Perez and the Academic and Student Affairs team understand that the high cost of housing in California presents a complex challenge for students. They are taking steps to safeguard students with access to high-quality and affordable housing, as “Student Engagement and Well-Being" is one of the six key operational priorities of Graduation Initiative 2025. With housing falling under the area of “Student Engagement and Well-Being," Perez is working collectively with campuses to provide financial support to students for housing, reduce homelessness among the CSU community and address the immediate basic needs crises.

Beyond the CSU, Perez is also working to change the narrative about homelessness and affordable housing throughout the state. Perez recently joined the Shape the Narrative Task Force, a multi-sector coalition dedicated to ending homelessness in California. The Shape the Narrative Initiative—which is led by Housing California in partnership with Kaiser Permanente and TheCaseMade—aims to create homes, health and economic security for all citizens of California.

“Having spent more than a decade advocating for affordable housing, I am thrilled to use my experience to collaborate with some of the greatest minds throughout California to help end homelessness and create affordable homes for all," said Perez. “I look forward to working with this all-star team to shape the narrative around homelessness, build power and change policy, and end housing insecurity for students and residents alike."

The Shape the Narrative Task Force held its first meeting late last month in Sacramento, Calif., to share ideas on how to change the current narrative about homelessness into one that engages people and helps them to make sense of a complex housing system.

During the initial meeting, Perez along with more than 40 affordable housing advocates achieved the following:

  • identified the time-sensitive opportunities to shift the narrative around health and housing;

  • addressed impediments to action in the effort to shift the narrative and build more public support statewide; and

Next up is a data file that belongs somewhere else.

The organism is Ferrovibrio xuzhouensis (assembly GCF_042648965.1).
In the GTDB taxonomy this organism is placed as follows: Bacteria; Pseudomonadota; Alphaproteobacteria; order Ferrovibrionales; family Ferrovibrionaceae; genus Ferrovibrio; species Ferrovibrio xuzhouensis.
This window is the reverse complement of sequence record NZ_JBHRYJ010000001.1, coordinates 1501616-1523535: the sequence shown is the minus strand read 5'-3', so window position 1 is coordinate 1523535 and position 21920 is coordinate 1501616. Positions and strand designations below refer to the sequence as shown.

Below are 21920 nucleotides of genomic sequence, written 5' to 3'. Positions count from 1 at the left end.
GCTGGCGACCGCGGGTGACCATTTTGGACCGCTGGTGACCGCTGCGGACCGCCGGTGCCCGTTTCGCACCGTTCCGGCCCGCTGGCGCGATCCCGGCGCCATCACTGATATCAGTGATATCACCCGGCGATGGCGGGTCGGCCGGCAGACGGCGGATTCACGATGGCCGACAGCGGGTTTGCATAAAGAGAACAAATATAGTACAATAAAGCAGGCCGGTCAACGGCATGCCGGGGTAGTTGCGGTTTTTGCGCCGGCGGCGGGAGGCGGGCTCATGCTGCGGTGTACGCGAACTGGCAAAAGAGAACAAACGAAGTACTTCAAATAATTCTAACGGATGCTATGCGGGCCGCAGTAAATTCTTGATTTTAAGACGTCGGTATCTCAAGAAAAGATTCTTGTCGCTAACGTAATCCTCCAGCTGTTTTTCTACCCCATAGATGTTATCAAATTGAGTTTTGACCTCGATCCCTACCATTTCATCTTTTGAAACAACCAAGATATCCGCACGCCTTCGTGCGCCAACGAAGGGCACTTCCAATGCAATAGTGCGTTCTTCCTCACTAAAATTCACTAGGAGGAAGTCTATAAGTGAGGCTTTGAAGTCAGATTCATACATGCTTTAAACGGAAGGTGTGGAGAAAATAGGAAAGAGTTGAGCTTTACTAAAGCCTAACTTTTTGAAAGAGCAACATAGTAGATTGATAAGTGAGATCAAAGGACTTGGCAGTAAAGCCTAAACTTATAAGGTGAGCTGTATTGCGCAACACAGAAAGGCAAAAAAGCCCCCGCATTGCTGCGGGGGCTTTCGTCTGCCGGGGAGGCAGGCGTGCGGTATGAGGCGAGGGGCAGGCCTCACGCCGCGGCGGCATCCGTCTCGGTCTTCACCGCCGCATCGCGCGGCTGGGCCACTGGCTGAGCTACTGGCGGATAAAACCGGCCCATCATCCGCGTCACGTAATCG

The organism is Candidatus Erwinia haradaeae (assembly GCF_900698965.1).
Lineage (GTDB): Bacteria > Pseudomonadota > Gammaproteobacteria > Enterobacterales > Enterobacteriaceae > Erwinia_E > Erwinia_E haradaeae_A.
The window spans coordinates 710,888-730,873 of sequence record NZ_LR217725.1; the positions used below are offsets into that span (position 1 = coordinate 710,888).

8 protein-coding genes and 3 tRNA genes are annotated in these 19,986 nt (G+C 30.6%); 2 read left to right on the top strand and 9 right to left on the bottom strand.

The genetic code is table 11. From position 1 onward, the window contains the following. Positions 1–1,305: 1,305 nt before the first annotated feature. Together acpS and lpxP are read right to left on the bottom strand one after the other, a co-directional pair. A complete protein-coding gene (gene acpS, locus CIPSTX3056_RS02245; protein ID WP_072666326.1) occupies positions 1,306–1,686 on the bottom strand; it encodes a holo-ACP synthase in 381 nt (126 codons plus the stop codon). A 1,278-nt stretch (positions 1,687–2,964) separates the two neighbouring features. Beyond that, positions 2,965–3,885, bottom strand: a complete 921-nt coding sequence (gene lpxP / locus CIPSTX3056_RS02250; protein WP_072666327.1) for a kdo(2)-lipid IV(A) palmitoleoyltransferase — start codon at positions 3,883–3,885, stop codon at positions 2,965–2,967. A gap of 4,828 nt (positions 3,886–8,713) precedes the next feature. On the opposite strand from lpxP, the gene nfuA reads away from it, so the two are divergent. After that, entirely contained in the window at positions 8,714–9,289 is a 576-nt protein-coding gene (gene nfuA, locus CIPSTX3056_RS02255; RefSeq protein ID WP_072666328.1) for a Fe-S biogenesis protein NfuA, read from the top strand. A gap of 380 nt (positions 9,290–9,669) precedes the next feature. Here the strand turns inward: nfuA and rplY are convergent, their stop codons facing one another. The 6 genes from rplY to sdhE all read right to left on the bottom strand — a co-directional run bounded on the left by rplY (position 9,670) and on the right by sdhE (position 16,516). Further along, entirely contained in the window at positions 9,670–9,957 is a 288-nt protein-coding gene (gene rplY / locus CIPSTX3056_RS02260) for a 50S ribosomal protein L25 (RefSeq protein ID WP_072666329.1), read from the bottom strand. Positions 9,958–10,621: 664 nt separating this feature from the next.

• shared perspectives that will allow for strengthened partnerships among health, housing and diverse sectors across California.

“We are excited to add Dilcie to our cadre of storytellers who will shape the narrative around homelessness and affordable housing," said Unai Montes-Irueste, narrative and strategic communications director at Housing California. “Dilcie's dedication to the cause will be key in helping build public awareness as well as inspire people to act and push for meaningful change."​

In addition to helping identify strategies to build awareness around housing insecurity, Perez will receive training and resources to support people experiencing homelessness and housing insecurity. Perez's continued work on the task force will also provide her with new insight and tools on how to further advance housing priorities that most benefit CSU students.

Students moving their belongings into their student housing.
CSU’s Dilcie Perez Tapped for Statewide Task Force to Advance Housing Security
the-changing-face-of-agriculture.aspx
  
11/14/2022 12:38 PMBeall, Alex11/14/202211/14/2022 2:15 PMA state investment in CSU agricultural programs will ensure graduates lead the industry to a more sustainable, resilient future.AgricultureStory

The Changing Face of Agriculture

A state investment in CSU agricultural programs will ensure graduates lead the industry to a more sustainable, resilient future.

 

Food, fiber and fuel make up the trifecta of agriculture. As we approach Thanksgiving and reflect on what we’re grateful for, those provisions often spring to mind—especially in time for cooking up holiday feasts and keeping warm in the cooler months. But rising threats like climate change, political instability, growing populations and increasing prices are upending the security of those agricultural products across the world.

Researchers at the CSU are seeking ways to make agricultural practices more sustainable and climate-resilient to ensure the industry will meet future global needs. To support these endeavors, the California 2022-23 state budget awarded the CSU one-time funding of $75 million, split evenly between Chico State, Fresno State, Cal Poly Pomona and Cal Poly San Luis Obispo.